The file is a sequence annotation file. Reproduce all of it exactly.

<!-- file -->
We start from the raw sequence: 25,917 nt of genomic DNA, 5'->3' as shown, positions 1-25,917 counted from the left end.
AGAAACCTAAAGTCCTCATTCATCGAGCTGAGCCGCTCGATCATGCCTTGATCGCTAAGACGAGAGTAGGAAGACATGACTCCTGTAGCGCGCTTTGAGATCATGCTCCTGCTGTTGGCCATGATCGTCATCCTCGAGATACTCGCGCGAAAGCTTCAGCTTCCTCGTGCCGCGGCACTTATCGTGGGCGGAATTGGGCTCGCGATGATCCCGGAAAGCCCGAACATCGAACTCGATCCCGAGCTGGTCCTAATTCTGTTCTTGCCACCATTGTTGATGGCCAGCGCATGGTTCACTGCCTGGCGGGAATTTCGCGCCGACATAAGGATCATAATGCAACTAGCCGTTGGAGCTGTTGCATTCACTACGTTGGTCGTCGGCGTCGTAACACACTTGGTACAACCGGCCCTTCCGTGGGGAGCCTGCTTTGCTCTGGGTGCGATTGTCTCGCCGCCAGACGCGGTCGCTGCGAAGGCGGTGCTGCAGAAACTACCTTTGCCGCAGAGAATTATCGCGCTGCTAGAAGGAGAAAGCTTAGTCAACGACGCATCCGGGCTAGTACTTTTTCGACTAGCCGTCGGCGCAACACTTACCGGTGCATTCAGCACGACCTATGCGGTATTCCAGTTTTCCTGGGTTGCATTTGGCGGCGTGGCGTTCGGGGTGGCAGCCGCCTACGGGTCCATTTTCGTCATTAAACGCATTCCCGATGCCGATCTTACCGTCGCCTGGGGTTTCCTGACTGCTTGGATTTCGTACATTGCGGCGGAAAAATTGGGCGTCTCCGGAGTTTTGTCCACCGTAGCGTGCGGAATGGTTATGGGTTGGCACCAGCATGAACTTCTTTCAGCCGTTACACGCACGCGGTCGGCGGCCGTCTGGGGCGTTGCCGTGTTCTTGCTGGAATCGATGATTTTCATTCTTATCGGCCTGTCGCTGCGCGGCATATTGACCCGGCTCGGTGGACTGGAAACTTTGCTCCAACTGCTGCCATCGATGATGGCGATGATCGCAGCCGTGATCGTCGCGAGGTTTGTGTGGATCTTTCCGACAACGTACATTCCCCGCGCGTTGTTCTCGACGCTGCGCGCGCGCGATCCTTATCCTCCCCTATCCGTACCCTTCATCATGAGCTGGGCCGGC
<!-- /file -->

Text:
We start from the raw sequence: 25,917 nt of genomic DNA, 5'->3' as shown, positions 1-25,917 counted from the left end.
AGAAACCTAAAGTCCTCATTCATCGAGCTGAGCCGCTCGATCATGCCTTGATCGCTAAGACGAGAGTAGGAAGACATGACTCCTGTAGCGCGCTTTGAGATCATGCTCCTGCTGTTGGCCATGATCGTCATCCTCGAGATACTCGCGCGAAAGCTTCAGCTTCCTCGTGCCGCGGCACTTATCGTGGGCGGAATTGGGCTCGCGATGATCCCGGAAAGCCCGAACATCGAACTCGATCCCGAGCTGGTCCTAATTCTGTTCTTGCCACCATTGTTGATGGCCAGCGCATGGTTCACTGCCTGGCGGGAATTTCGCGCCGACATAAGGATCATAATGCAACTAGCCGTTGGAGCTGTTGCATTCACTACGTTGGTCGTCGGCGTCGTAACACACTTGGTACAACCGGCCCTTCCGTGGGGAGCCTGCTTTGCTCTGGGTGCGATTGTCTCGCCGCCAGACGCGGTCGCTGCGAAGGCGGTGCTGCAGAAACTACCTTTGCCGCAGAGAATTATCGCGCTGCTAGAAGGAGAAAGCTTAGTCAACGACGCATCCGGGCTAGTACTTTTTCGACTAGCCGTCGGCGCAACACTTACCGGTGCATTCAGCACGACCTATGCGGTATTCCAGTTTTCCTGGGTTGCATTTGGCGGCGTGGCGTTCGGGGTGGCAGCCGCCTACGGGTCCATTTTCGTCATTAAACGCATTCCCGATGCCGATCTTACCGTCGCCTGGGGTTTCCTGACTGCTTGGATTTCGTACATTGCGGCGGAAAAATTGGGCGTCTCCGGAGTTTTGTCCACCGTAGCGTGCGGAATGGTTATGGGTTGGCACCAGCATGAACTTCTTTCAGCCGTTACACGCACGCGGTCGGCGGCCGTCTGGGGCGTTGCCGTGTTCTTGCTGGAATCGATGATTTTCATTCTTATCGGCCTGTCGCTGCGCGGCATATTGACCCGGCTCGGTGGACTGGAAACTTTGCTCCAACTGCTGCCATCGATGATGGCGATGATCGCAGCCGTGATCGTCGCGAGGTTTGTGTGGATCTTTCCGACAACGTACATTCCCCGCGCGTTGTTCTCGACGCTGCGCGCGCGCGATCCTTATCCTCCCCTATCCGTACCCTTCATCATGAGCTGGGCCGGC